From Marble Mountains, it is pretty easy to get to Hoi An. The transfer from Da Nang to Hoi An is a short distance; about 30 to 40 minutes. A former trading port dating back to the 7th century, Hoi An is now a UNESCO World Heritage site. It’s immensely popular among tourists for its old quarter of Chinese assembly houses and guildhalls, a Japanese-style bridge, French colonial houses, art galleries, restaurants and cafes.
Out of the many Hoi An hotels in the heart of the old quarter, I’d recommend Little Hoi An. The charming boutique hotel is situated close to the night market, overlooking the tranquil Thu Bon River.
Day 3: Explore the old quarter of Hoi An
Be prepared to be blown away by the beauty of Hoi An old quarter, I certainly was! Walking around the vibrant yellow-weathered walls with a sight of pink bougainvillaeas, colourful lanterns and heritage buildings was a quaint experience. Vehicles are prohibited from entering the old quarter — save for bicycles, rickshaws and mopeds — so I could take my time exploring the quiet streets.
In the evening, the laid-back and dreamy atmosphere around the Thu Bon River attracts tourists to hang out with a pint or two. Some also opt for a river cruise on wooden boats, but I preferred staying in the quarter a bit longer.
By nightfall, Hoi An is magical with the colourful lanterns lit up.
The old quarter turns into a foodie haven. Food options range from restaurants and cafes to street vendors by the river. I went straight to the food stalls got myself some Vietnamese delicacies.
Always remember to have the famous Vietnamese spring rolls or pho noodles!
Day 4: Make a day trip to imperial city Hue
Hue was formerly the national capital and political, cultural and religious centre of Vietnam. The city was ruled by the Nguyen Dynasty until the abdication of Emperor Bao Dai in 1945. When the communist government took over, the capital city moved from Hue to Hanoi.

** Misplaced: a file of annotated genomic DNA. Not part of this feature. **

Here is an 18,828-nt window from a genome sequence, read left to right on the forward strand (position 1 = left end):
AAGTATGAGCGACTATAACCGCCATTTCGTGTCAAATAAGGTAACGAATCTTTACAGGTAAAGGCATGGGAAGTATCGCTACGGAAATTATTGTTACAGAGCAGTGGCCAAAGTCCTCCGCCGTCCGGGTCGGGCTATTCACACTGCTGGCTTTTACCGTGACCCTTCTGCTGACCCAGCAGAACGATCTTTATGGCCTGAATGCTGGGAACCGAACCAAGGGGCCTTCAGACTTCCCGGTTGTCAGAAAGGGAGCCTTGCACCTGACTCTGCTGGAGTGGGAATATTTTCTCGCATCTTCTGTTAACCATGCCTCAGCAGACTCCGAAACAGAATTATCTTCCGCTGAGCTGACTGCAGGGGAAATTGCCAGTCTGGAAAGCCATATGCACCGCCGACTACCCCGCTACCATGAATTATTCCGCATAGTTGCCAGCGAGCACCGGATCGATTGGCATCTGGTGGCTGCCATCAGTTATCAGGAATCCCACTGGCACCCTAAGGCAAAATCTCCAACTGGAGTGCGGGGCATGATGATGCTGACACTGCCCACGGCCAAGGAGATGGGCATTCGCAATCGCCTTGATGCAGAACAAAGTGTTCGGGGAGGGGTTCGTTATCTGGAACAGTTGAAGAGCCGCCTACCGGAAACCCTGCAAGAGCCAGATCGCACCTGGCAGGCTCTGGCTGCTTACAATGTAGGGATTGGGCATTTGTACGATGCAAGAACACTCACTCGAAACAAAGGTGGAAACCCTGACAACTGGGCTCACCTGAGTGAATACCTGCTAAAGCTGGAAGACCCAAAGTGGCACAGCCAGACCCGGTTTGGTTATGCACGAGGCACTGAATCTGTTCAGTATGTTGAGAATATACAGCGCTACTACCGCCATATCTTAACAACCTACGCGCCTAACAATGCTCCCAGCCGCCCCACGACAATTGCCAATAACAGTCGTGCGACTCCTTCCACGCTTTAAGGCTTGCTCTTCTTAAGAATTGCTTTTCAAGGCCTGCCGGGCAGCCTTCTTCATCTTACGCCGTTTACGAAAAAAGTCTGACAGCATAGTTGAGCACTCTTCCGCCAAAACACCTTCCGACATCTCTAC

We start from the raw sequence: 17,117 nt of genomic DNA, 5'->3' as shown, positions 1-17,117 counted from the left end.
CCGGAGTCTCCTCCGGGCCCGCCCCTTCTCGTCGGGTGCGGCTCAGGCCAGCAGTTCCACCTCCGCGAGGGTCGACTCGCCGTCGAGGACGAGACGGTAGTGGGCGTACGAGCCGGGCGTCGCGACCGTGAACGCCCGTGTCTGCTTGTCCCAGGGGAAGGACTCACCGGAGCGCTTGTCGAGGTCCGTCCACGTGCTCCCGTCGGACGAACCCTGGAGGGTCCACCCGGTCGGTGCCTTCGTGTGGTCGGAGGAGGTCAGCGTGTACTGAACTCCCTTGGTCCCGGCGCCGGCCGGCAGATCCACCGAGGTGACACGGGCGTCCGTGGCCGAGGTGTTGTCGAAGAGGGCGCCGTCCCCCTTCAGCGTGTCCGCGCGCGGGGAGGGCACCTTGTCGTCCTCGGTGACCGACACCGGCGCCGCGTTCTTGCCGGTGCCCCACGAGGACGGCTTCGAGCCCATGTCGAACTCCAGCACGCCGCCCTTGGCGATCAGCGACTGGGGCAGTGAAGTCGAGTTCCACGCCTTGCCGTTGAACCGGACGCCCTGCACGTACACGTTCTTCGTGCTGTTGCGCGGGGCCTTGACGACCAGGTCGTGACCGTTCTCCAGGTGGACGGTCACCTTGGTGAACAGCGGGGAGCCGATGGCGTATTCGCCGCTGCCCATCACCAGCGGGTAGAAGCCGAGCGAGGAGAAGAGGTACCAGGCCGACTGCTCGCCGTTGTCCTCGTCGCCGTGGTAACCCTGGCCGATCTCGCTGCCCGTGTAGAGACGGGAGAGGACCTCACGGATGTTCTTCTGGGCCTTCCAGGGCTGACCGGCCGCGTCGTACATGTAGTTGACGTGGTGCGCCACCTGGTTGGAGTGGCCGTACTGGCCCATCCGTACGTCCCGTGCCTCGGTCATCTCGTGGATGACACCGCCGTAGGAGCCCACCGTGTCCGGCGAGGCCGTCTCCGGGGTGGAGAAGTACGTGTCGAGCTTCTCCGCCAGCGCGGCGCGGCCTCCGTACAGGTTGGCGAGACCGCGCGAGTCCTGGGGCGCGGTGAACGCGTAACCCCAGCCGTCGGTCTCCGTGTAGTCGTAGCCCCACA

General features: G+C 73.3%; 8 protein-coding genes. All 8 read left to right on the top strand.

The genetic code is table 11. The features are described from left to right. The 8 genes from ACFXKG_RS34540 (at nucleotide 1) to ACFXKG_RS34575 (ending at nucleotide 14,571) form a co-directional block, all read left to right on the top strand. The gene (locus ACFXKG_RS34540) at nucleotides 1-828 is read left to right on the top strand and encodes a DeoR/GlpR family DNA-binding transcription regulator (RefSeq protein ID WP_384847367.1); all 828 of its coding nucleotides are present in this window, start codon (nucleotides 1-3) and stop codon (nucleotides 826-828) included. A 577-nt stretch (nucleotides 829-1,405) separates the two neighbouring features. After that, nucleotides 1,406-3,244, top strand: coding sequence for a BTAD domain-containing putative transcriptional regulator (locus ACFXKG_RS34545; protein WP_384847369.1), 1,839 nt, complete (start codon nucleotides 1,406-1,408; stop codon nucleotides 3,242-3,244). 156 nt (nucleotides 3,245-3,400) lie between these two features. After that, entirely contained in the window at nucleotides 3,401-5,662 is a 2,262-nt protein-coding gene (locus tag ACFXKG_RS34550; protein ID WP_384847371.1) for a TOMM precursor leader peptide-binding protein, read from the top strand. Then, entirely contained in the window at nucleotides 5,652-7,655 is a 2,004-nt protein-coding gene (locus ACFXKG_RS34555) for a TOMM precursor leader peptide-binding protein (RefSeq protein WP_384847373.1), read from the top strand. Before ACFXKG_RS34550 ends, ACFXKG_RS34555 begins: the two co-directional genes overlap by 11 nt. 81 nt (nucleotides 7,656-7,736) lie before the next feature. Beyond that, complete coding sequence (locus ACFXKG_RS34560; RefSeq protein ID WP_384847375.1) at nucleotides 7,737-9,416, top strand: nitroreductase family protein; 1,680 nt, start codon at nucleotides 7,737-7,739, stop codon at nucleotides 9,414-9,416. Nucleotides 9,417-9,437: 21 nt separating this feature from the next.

The main attraction of Hue is its sprawling 19th-century Imperial Citadel with palaces and shrines within the compound. The Forbidden Purple City was where the royal families used to live. Today, you can only see very little remnants of the citadel-within-a-citadel-within-a-citadel. Most of the remnants are almost lost, covered in weeds.
Day 5: Explore other areas of Hoi An
I made most of my last day about exploring areas outside of the old quarter. The last hours I spent chilling at An Bang Beach and cycling around the countryside.
I made some time to visit My Son, a UNESCO World Heritage site located 45 minutes from Hoi An. My Son is known for its Hindu temple complexes and sandstone bas-reliefs constructed to honour Lord Shiva. It’s no surprise that My Son is often compared to Bagan — well, it does feel like a mini-Bagan in Vietnam.
Even after spending five days in Central Vietnam, I still feel it’s not enough to discover every nook and cranny of Central Vietnam. Well, it only means that I need to return there soon. Until then, I can only satisfy my craving for Vietnamese food in local restaurants.
The post Travel Diaries: 5 Days in Central Vietnam appeared first on Expedia Malaysia Travel Blog. [...]
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Datuk Seri Najib Razak is facing a Parliament ban for jumping the gun on the Felda White Paper with his Facebook posting. — Picture by Yusof Mat Isa
KUALA LUMPUR, April 11 — Parliament’s first item of the day is a motion to suspend former prime minister Datuk Seri Najib Razak (BN-Pekan) for three months after he breached the official embargo on the Felda White Paper tabled yesterday.The document had been barred from public released until 11.30am yesterday, but Najib began sharing excerpts on his Facebook page hours before then.Among others, Najib had highlighted Felda’s agreement to buy a 37-per cent stake in Indonesian firm Eagle High Plantations Tbk (EHP).He did so to defend himself over the police report Felda lodged on Tuesday accusing him of misleading the agency into paying over RM2 billion for the stake that had allegedly been worth just RM440 million at the time of the sale.Prime Minister Tun Dr Mahathir Mohamad and Economic Affairs Minister Datuk Seri Azmin Ali both vowed stern action against Najib yesterday.MORE TO COME [...]